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Showing posts from January, 2011

More on Performance Rules: Context is King

As discussed in the last blog entry, unfortunately, an automated, rules-based, expert systems approach to diagnosing performance-related problems turns out to be too brittle to be very effective. The simple threshold-based rules invoked by various authorities often need to be fleshed out with additional conditions and exceptions. Once the rule is burdened with all the predicates necessary to qualify an expert’s assessment of the data in context, the automated reasoning process starts to break down. It turns out it isn’t so easy to encapsulate an expert’s knowledge and judgment into a simple, declarative rule. The expertise a performance analyst cultivates can involve pattern matching based on experience with many other incidents with similar problems encountered in the past. Where the human diagnostic expert often indulges in intuition based on that background and professional experience, it is difficult to craft a mathematical or logical rule that can accurately mimic that reasoning …

Performance Rules!

Around the time that Odysseus Pentakalos and I were writing our original book (the Windows 2000 Performance Guide from O’Reilly), there were already several books in print that provided guidance on Windows NT performance topics. (Internally, Windows 2000 is Windows NT version 5.0, while the current Windows 7 OS is version 6.1). In my travels, I had read several of these, along with almost every technical article on the subject I could get my hands on. While these Windows performance books all had some merit, I also found they had serious shortcomings, in my less than humble opinion. Unfortunately, none of them were written with the benefit of understanding the Windows operating system from the inside out, which was largely a black box until the publication of David Solomon’s original “Inside Windows NT” in 1998. (You can check out the review of the Solomon book I wrote for Amazon almost immediately after it was published here.) Moreover, none of those early books relied on a systemati…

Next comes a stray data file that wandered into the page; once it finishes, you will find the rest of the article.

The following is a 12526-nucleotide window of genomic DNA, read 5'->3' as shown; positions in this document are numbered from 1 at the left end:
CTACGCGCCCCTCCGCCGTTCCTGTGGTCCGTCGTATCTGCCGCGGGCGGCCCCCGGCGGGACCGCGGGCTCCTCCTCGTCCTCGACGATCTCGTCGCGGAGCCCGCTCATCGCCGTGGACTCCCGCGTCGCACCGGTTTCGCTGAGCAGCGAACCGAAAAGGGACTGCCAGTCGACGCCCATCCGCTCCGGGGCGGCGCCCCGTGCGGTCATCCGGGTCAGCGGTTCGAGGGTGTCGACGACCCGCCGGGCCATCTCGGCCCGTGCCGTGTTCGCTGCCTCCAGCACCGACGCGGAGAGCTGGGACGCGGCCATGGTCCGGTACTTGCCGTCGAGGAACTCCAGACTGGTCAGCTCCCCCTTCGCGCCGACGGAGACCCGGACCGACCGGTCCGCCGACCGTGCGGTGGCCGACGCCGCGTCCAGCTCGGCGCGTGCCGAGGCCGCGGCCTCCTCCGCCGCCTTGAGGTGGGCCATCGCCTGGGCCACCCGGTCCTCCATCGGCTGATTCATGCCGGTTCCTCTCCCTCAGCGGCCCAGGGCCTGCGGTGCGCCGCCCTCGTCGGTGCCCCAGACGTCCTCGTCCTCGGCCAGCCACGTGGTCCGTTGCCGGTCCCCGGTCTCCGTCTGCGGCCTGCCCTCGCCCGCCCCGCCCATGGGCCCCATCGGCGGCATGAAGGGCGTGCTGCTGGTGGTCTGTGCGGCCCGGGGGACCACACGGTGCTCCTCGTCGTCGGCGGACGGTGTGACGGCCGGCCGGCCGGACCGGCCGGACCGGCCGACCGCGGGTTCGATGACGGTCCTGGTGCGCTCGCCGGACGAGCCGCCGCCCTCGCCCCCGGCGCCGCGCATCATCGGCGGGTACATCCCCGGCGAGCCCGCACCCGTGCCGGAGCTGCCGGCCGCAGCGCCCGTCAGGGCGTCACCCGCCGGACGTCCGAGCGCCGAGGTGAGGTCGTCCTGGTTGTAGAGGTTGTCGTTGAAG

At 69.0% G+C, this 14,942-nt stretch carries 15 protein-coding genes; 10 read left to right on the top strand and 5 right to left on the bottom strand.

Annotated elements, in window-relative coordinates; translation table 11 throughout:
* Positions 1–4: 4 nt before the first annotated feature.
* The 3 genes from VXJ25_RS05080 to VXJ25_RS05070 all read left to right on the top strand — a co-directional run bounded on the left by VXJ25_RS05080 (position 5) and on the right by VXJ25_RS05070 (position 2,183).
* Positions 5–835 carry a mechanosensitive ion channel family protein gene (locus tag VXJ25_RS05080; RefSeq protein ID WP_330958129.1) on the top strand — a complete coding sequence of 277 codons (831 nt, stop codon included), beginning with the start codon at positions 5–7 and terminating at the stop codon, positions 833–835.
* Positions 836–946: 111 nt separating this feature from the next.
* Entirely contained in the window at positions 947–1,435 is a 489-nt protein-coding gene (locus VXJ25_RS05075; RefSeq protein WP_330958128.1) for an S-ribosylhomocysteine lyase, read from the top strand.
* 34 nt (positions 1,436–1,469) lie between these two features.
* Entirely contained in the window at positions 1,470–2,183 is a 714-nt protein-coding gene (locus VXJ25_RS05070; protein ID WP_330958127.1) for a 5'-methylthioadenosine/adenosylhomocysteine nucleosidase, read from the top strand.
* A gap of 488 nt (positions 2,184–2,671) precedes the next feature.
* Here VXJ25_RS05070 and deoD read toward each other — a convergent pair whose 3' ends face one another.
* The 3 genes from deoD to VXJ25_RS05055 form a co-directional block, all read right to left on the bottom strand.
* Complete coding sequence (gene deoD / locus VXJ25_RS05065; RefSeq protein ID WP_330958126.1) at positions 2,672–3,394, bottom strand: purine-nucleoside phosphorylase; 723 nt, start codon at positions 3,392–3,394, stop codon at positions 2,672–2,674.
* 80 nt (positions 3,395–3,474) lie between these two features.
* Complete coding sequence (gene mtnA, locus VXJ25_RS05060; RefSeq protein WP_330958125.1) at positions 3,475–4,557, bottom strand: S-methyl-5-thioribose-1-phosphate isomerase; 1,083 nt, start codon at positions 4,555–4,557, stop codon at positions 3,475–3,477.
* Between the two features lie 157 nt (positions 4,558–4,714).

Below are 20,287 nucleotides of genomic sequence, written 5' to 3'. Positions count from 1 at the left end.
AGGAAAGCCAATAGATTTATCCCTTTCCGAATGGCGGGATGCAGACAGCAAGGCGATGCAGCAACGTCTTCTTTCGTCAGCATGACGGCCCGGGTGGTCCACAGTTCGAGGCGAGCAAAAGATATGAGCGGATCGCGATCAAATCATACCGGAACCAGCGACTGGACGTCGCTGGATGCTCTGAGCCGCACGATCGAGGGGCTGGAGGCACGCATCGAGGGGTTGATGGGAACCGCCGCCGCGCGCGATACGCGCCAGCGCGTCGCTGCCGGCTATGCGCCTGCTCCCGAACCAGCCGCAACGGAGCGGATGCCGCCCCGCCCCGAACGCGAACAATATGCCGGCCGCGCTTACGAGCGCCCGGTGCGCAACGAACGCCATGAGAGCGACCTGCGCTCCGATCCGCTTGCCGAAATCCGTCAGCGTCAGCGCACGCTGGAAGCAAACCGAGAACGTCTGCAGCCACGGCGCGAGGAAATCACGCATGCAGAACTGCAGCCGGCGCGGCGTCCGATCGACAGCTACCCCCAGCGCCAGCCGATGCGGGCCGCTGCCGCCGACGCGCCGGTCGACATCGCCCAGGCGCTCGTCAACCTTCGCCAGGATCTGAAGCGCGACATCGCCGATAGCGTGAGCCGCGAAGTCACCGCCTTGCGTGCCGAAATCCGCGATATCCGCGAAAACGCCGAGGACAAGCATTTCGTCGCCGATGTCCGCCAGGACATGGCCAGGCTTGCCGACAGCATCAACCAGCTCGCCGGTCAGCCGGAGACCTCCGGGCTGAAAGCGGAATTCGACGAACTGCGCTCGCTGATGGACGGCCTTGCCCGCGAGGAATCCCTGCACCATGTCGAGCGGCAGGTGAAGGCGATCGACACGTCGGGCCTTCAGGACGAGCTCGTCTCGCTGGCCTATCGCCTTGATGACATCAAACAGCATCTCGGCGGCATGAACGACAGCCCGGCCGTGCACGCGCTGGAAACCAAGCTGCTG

Not quite ready for Twitter

It might be helpful to set a few expectations up front to Readers of this blog about what kind of blogging you can expect from me, with the added caveat that I believe such expectations are made to be broken... As an adjunct to my day job as a software developer, Ihavewritten & published numerous articles on topics related to computer performance over the years. Since about 1996, I have been focused on Windows, so I was mainly writing and publishing articles on Windows performance and scalability topics. (If you are interested, many of these early articles are available on the DemandTech web site here: http://demandtech.com/knowledge_perspectives.html. More concise answers written in response to FAQs are published here: http://faq.demandtech.com/.) In the past, I often published similar material in industry newsletters, trade magazines, and in the official publications of the Computer Measurement Group, a professional association that I joined in 1983 and remained active in for yea…

Performance By Design: Welcome

Welcome to a blog devoted to Windows performance, application responsiveness and scalability, software performance engineering (SPE), and related topics in computer performance. My name is Mark B. Friedman. I am a professional software developer, author of several popular software products over the years, many of them tools used in computer performance analysis and capacity planning. I have chosen “Performance By Design” as a title for this blog. This is partially an homage to one of the best books I know on software performance engineering, “Performance By Design,” written by Daniel MenascĂ© and his colleagues. If you follow the link provided, you will see that I have given the book a well-deserved five-star review on Amazon. I admire Dr. MenascĂ©’s book. I aspire to be able to write as succinctly and thoughtfully on the same topics. I also thoroughly like the title. The clear implication of the phrase “performance by design” is that acceptable levels of application performance don’t ju…